NANO 141A. Engineering Mechanics I: Analysis of Equilibrium (4) Newton's laws. Concepts of force and moment vector. Free body diagrams. Internal and external forces. Equilibrium of concurrent, coplanar, and three-dimensional system of forces. Equilibrium analysis of structural systems, including beams, trusses, and frames. Equilibrium problems with friction. Prerequisites: MATH 20C and PHYS 2A.
NANO 141B: Engineering Mechanics II: Analysis of Motion (4)
Newton's laws of motion. Kinematic and kinetic description of particle motion. Angular momentum. Energy and work principles. Motion of the system of interconnected particles. Mass center. Degrees of freedom. Equations of planar motion of rigid bodies. Energy methods. Lagrange's equations of motion. Introduction to vibration. Free and forced vibrations of a single degree of freedom system. Undamped and damped vibrations. Application to nanoengineering problems. Prerequisites: MATH 20D and NANO 141A. Priority enrollment given to nanoengineering majors.
NANO 146. Nanoscale Optical Microscopy and Spectroscopy (4) Fundamentals in optical imaging and spectroscopy at the nanometer scale. Diffraction–limited techniques, near–field methods, multi–photon imaging and spectroscopy, Raman techniques, Plasmon–enhanced methods, scan–probe techniques, novel sub–diffraction–limit imaging techniques, and energy transfer methods.Prerequisites: NANO 103 and NANO 104.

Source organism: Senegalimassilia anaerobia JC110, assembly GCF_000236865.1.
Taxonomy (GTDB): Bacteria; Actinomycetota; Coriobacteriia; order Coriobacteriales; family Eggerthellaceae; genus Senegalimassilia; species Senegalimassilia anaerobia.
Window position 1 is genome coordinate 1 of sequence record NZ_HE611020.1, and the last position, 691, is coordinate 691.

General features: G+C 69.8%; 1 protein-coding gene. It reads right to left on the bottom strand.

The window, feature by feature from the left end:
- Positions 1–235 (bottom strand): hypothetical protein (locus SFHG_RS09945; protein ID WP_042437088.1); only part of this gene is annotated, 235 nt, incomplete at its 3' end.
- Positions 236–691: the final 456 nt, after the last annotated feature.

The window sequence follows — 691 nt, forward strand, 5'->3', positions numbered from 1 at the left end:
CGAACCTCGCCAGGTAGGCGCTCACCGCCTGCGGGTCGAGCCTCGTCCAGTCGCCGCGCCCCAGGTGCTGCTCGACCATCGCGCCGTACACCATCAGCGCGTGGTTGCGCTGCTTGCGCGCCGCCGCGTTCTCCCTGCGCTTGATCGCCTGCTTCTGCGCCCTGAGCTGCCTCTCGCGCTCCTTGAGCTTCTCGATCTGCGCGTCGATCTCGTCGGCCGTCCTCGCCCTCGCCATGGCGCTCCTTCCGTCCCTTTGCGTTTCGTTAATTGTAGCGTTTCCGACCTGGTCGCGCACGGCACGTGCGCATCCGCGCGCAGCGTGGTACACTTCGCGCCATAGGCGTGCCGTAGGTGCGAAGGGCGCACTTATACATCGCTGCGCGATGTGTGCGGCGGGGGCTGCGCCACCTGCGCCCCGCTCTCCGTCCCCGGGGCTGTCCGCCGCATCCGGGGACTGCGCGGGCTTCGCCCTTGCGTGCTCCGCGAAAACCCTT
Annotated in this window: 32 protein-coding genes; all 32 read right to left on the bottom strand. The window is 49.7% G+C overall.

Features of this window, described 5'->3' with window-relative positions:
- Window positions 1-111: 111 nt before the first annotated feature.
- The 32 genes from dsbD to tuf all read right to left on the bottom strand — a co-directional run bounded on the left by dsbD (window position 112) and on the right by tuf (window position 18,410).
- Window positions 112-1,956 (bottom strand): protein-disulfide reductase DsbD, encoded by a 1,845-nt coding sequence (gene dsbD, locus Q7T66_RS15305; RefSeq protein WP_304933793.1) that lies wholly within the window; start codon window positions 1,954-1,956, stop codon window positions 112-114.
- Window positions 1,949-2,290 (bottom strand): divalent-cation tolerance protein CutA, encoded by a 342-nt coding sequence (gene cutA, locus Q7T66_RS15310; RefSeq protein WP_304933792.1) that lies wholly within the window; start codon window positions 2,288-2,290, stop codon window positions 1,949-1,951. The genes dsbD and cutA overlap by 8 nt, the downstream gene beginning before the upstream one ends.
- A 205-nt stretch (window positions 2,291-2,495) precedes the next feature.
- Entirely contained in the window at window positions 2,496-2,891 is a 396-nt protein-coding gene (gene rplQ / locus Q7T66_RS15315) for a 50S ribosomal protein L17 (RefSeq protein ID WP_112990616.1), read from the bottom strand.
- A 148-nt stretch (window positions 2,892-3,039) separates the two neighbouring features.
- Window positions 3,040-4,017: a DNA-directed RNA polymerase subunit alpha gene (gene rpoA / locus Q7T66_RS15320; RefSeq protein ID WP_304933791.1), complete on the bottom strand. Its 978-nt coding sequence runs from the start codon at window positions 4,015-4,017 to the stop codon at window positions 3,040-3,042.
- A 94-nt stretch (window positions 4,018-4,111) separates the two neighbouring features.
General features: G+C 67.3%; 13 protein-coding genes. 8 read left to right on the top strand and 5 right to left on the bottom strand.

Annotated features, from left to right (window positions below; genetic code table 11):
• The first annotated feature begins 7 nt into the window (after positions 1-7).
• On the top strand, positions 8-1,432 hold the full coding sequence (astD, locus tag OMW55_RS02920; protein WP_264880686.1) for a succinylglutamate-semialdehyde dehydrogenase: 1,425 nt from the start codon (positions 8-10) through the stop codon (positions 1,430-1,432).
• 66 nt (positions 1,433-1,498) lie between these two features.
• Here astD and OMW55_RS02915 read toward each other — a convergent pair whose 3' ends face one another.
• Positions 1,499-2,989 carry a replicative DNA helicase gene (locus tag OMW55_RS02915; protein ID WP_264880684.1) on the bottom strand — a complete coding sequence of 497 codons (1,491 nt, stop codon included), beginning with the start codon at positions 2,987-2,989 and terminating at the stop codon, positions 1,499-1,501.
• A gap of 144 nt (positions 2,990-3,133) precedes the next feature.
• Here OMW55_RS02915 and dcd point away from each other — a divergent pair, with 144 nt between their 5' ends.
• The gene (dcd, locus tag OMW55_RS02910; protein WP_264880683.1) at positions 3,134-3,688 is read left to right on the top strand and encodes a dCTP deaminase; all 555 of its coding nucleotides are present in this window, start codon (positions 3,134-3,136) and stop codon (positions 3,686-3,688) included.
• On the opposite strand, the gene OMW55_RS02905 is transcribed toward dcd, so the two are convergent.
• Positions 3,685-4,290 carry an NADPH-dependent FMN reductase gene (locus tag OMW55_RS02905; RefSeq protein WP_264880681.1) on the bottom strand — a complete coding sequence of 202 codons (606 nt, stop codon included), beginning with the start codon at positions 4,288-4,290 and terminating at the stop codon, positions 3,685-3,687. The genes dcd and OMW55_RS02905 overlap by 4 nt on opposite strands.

NANO 148. Thermodynamics of Materials (4) Fundamental laws of thermodynamics for simple substances; application to flow processes and to non–reacting mixtures; statistical thermodynamics of ideal gases and crystalline solids; chemical and materials thermodynamics; multiphase and multicomponent equilibria in reacting systems; electrochemistry. Prerequisites: Upper Division Standing.
NANO 150. Mechanics of Nanomaterials (4) Introduction to mechanics of rigid and deformable bodies. Continuum and atomistic models, interatomic forces and intermolecular interactions. Nanomechanics, material defects, elasticity, plasticity, creep, and fracture. Composite materials, nanomaterials, biological materials. Prerequisites: NANO 108.
NANO 156. Nanomaterials (4) (Cross-listed with MAE 166) Basic principles of synthesis techniques, processing, microstructural control and unique physical properties of materials in nano–dimensions. Nanowires, quantum dots, thin films, electrical transport, optical behavior, functional behavior and technical applications of nanomaterials. Prerequisites: Upper Division Standing.
NANO 158. Phase Transformations and Kinetics (4) Materials and microstructures changes. Understanding of diffusion to enable changes in the chemical distribution and microstructure of materials, rates of diffusion. Phase transformations, effects of temperature and driving force on transformations and microstructure. Prerequisites: NANO 108 and NANO 148.